Dr. Eli Penn, a gastroenterologist with the Gastroenterology Institute, recently completed the first EUS guided esophageal marker placement in the Statesboro area at East Georgia Regional Medical Center. The significant accomplishment will help certain esophageal cancer patients receive radiation therapy.
Dr. Penn, a board-certified gastroenterologist, said: "EUS is a safe, non-invasive, diagnostic procedure that can accurately diagnose tumors through biopsy at an earlier stage. This early detection can give patients with cancerous tumors a better prognosis than if the tumor went longer undetected."
Dr. Penn is one of two gastroenterologists in the area that perform EUS procedures. Prior to the introduction of EUS at East Georgia Regional Medical Center patients had to travel to Savannah or further.
The ultrasonic endoscope transmits images of the inside of the esophagus, stomach and duodenum, as well as ultrasound images of adjacent organs such as the pancreas, gallbladder and liver. Tissue samples can be collected by the physician using a fine needle that passes through the EUS scope. Prior to the EUS procedure, the only way to collect tissue samples was to have invasive surgery. The new procedure provides the most advanced treatment by allowing for a much earlier detection for cancer.
Before, patients who were treated for an aortic aneurysm and received an aortic stent may have found it impossible to receive localized and focused radiation treatment for esophageal cancer. Through the use of EUS, endoscopic ultrasound, a camera is guided through the digestive track that visualizes images through ultrasound imaging. Dr. Penn then is able to place a tiny gold marker within the esophagus and allow the patient to receive highly focused radiation therapy. The treatment is considered cutting edge not only locally, but nationwide as well.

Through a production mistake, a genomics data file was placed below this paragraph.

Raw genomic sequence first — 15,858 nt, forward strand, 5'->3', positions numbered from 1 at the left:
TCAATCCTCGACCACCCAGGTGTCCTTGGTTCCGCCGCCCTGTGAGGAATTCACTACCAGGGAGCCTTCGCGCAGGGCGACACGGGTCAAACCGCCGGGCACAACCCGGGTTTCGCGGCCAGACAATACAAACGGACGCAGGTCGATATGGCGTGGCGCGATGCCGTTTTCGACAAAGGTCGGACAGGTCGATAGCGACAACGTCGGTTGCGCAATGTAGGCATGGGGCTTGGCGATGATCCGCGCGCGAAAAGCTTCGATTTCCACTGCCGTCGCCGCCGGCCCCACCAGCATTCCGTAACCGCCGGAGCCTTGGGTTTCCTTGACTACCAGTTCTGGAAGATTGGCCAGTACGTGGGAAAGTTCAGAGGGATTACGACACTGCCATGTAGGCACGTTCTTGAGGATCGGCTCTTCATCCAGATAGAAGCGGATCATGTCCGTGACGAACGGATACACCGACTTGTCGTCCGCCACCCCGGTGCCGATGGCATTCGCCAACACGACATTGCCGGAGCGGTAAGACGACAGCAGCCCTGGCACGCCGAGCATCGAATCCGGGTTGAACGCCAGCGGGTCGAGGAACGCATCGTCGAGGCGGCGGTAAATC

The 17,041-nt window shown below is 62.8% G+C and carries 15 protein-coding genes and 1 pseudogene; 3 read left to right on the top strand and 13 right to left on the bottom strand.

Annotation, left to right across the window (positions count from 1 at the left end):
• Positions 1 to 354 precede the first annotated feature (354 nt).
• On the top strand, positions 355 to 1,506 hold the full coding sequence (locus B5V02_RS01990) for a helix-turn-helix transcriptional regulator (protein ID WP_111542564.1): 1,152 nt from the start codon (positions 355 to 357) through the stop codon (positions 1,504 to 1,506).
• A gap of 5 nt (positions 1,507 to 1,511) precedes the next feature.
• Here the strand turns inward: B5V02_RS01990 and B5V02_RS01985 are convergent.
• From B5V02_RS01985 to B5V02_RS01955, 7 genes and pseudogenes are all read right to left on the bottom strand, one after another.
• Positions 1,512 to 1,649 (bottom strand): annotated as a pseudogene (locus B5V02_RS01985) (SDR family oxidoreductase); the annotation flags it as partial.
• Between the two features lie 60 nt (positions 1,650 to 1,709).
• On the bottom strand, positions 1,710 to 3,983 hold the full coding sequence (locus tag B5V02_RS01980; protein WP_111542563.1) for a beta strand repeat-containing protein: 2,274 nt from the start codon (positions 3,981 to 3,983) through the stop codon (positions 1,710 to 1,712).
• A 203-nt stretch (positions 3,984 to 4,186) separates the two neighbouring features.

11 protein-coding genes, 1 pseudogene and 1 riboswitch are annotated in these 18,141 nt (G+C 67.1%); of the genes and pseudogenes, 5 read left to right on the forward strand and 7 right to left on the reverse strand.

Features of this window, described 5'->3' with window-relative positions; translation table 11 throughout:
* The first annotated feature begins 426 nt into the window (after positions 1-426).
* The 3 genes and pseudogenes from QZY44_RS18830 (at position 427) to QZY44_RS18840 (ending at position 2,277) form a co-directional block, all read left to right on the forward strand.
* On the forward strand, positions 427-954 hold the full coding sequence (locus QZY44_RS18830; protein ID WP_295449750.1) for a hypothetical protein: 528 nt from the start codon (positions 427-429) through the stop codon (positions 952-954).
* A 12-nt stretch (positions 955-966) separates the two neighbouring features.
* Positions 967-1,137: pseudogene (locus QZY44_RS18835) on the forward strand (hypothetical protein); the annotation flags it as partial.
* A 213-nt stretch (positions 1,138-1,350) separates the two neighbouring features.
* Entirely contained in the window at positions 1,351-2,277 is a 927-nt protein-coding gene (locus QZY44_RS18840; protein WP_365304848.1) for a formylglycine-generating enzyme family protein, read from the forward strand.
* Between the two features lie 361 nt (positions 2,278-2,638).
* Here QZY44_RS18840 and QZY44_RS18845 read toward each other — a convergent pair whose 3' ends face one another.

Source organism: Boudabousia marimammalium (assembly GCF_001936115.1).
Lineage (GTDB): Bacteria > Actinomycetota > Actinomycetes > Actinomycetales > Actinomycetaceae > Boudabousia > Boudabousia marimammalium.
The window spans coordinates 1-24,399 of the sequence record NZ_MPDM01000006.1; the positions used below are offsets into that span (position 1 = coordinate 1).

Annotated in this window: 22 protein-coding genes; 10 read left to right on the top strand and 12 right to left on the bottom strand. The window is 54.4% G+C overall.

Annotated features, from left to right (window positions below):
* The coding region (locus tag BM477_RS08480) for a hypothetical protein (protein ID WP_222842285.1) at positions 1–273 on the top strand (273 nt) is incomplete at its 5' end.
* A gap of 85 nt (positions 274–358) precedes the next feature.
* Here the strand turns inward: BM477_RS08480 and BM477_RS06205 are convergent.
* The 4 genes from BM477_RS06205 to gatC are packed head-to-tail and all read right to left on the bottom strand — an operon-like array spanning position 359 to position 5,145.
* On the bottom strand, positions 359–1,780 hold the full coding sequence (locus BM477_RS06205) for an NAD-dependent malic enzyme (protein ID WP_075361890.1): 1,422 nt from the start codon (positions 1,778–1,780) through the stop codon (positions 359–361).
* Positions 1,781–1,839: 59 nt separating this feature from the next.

Other benefits of the endoscopic ultrasound procedure include the ability to have a comprehensive look inside patients with abnormal imaging results from CT scans or x-rays and diagnose and treat patients with severe abdominal pain.
Previously, doctors relied on endoscopes equipped solely with video cameras to diagnose and assess medical conditions in the gastrointestinal tract. Endoscopes are long, thin, bendable tubes that can be passed down the throat of a patient who has been sedated to capture video and still-images inside the body. The tips of the scopes have a very small video camera and light source. Endoscopes have been used successfully for many years despite one major limitation: they only see what the human eye can see.
EUS enables doctors to see underneath tissue and beyond the walls of the digestive tract, capturing detailed images of internal organs in the abdomen.
For information on endoscopic ultrasound and other gastrointestinal procedures at East Georgia Regional Medical Center, call (912) 486-1000 or visit www.EastGeorgiaRegional.com